As Emirates launches its route to London Stansted, we explain how to spend a day in the nearby city that’s synonymous with academia
Your guide to spending 24 hours in Cambridge
It’s rare to find a city so closely tied to a single institution within it, but one of the world’s great universities indisputably dominates Cambridge. The gentle waft of academia gives it its character. All the finest buildings – and there are many – belong to the university’s colleges. The overall atmosphere is bookish, and the odds of being run down by a cycling undergraduate at any given moment are extraordinarily high.
At times, Cambridge dives so far into its own mystique that it feels detached from reality. It’s a place that wants to examine the world rather than be a part of it. This adds a considerable dose of twinkly magic – and as Emirates starts flying to nearby Stansted Airport on Friday, June 8, Cambridge’s studious monuments are a lot easier to reach.
09.00 Polar opposites
Set up with the remnants of a fund designed to help the families of a doomed Antarctic expedition, the Scott Polar Research Institute sets its sights on the Earth’s far north and south. Still an active research organisation, it also hosts a museum about the Arctic and Antarctic – along with the explorers that have tried to tackle both.
There are letters and artefacts from the brave, pioneering expeditions – including the Scott mission that was beaten to the South Pole by a few days, then perished in the ice on the way back. But the Arctic section concentrates more on the people who live there – with sealskin canoes from Greenland, insights into reindeer herding and tales of the Siberian shaman. It’s a little old-fashioned in presentation, but frequently fascinating.
11.00 Walk and learn
The Tourist Information Office runs a whole host of themed, guided walking tours, but the best one for an introduction to the city, the university and its quirks is the £23 (Dh118) King’s College and Backs Tour. This takes in a few of the university colleges while telling the story of how Cambridge went from strategic inland trading port to world-renowned centre of academia. The tour heads along to the “Backs” – the gardens and lawns at the rear of the colleges, from where the best photographs can be taken – but the star attraction is King’s College. And, in particular, its chapel, which was built over a century, largely under the instruction of three British kings called Henry.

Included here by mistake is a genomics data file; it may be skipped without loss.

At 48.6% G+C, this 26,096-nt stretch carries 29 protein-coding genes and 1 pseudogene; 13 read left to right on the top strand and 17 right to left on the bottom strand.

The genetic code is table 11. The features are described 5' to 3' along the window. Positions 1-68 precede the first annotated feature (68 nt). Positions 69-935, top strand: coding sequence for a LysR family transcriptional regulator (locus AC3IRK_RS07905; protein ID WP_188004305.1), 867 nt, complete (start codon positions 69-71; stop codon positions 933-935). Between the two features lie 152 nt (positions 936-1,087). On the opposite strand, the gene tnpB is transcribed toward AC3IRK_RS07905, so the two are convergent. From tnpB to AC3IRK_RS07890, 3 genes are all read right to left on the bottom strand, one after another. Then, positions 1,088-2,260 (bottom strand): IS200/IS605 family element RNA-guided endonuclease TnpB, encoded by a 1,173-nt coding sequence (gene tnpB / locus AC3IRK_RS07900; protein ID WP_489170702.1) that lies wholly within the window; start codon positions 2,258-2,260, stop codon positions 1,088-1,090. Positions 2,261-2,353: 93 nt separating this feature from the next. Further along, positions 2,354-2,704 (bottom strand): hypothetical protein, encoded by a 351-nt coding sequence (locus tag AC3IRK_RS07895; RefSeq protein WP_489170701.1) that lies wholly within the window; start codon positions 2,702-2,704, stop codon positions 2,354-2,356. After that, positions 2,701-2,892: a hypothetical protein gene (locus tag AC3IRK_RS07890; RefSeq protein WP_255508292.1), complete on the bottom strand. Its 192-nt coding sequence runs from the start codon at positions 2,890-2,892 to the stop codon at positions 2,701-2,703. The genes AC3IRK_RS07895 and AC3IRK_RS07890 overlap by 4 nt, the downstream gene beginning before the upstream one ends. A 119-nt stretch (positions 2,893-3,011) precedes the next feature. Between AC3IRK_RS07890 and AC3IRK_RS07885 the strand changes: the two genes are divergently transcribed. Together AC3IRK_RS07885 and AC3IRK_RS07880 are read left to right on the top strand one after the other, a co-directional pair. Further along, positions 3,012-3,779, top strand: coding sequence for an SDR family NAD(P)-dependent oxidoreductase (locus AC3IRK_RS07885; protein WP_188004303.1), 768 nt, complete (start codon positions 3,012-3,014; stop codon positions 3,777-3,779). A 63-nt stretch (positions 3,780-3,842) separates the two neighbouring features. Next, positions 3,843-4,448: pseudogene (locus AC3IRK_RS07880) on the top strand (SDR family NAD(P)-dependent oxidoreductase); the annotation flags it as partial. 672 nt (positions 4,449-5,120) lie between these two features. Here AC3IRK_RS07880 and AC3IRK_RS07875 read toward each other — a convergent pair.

The main chapel area has an astonishing fan-vaulted roof – this was the first time the technique was ever tried – and is lined with huge stained glass windows. This makes the interior marvellously colourful, and casts an almost ethereal light as you’re looking down to the other end.
13.00 Sicilian special
Set up by a Sicilian family, Aromi’s lunchtime queues form outside for very good reason. The long, rectangular pizzas are exceptional, at least in part thanks to the pitch-perfect bases. But the focaccia sandwiches – also costing £4.90 (Dh25) – are incredible too, with the parmigiana option particularly mouthwatering. If there’s room, the dolci cabinet should tempt you into diet-breaking, too. Ah, perhaps there’s room for one cannoli ...
14.00 Eclectic treasures
The university museums cover a gamut of topics, and are all free to enter. The big boy of these, however, is the Fitzwilliam, which comes with a shamelessly OTT marble-drenched lobby area, then hosts a heavyweight art collection upstairs. Titian, Van Gogh, Constable, Monet, van Dyck and Rodin are all represented, but the perhaps lesser-known artists to look out for is the heavily stylistic, borderline cartoonish Stanley Spencer. Downstairs, it’s all about collections from around the world. This ranges from the astonishingly dull cabinet after cabinet of porcelain to the rather impressive Egyptian tombs and mummy cases.
16.00 Messing about on the river
If Cambridge has one obligatory rite of passage, it is going punting. Which is basically propelling a wooden boat along the River Cam using a long wooden pole. This isn’t quite as easy as it sounds, and requires a bit of technique. But the staff at Scudamore’s will give you a run-through if you hire one yourself – which costs £27.50 (Dh141) per hour. Alternatively, get them to do the hard work – it’s £19 (Dh98) for a 45-minute tour.
17.30 Choral history
It’s time to head back to the King’s College Chapel to watch its world-famous choir perform – as it does every evening at 17.30, apart from on Sundays. The choir, a mix of boys and male undergraduate students, often tours worldwide out of term time and has been going since the 15th century.
For alternative evening entertainment, take a quick look at the railings anywhere in the city centre – they’re bound to have flyers for harpists, classical recitals, poetry evenings and comedy revues plastered all over them. St Botolph’s Church on Trumpington Street is a particularly good example for such railing-based promo blizzards.
19.00 Meat treats
Charcoal is the key ingredient at the Pint Shop, which cooks just about everything over it. The simple but stylish wood-heavy dining room serves up local produce where possible, does some excellent flatbread kebabs, and some even better spit roast chicken with chilli sauce for £12.50 (Dh64).
Rest your head
The Felix is just to the north-west of the city centre, and takes over a handsome 19th-century former surgeon’s home and council building.
The look is kept contemporary, and there are heavy art leanings – especially in the Graffiti restaurant, which matches pink chairs with several original works. Luxe touches include heated floors in the bathrooms. Doubles cost from £135 (Dh692).
The new direct Emirates route from Dubai to London Stansted Airport launches this weekend. Returns cost from Dh2,495. From Stansted, Cambridge is a half-hour train journey, with tickets costing from £10.40 (Dh54). For more information go to www.visitcambridge.org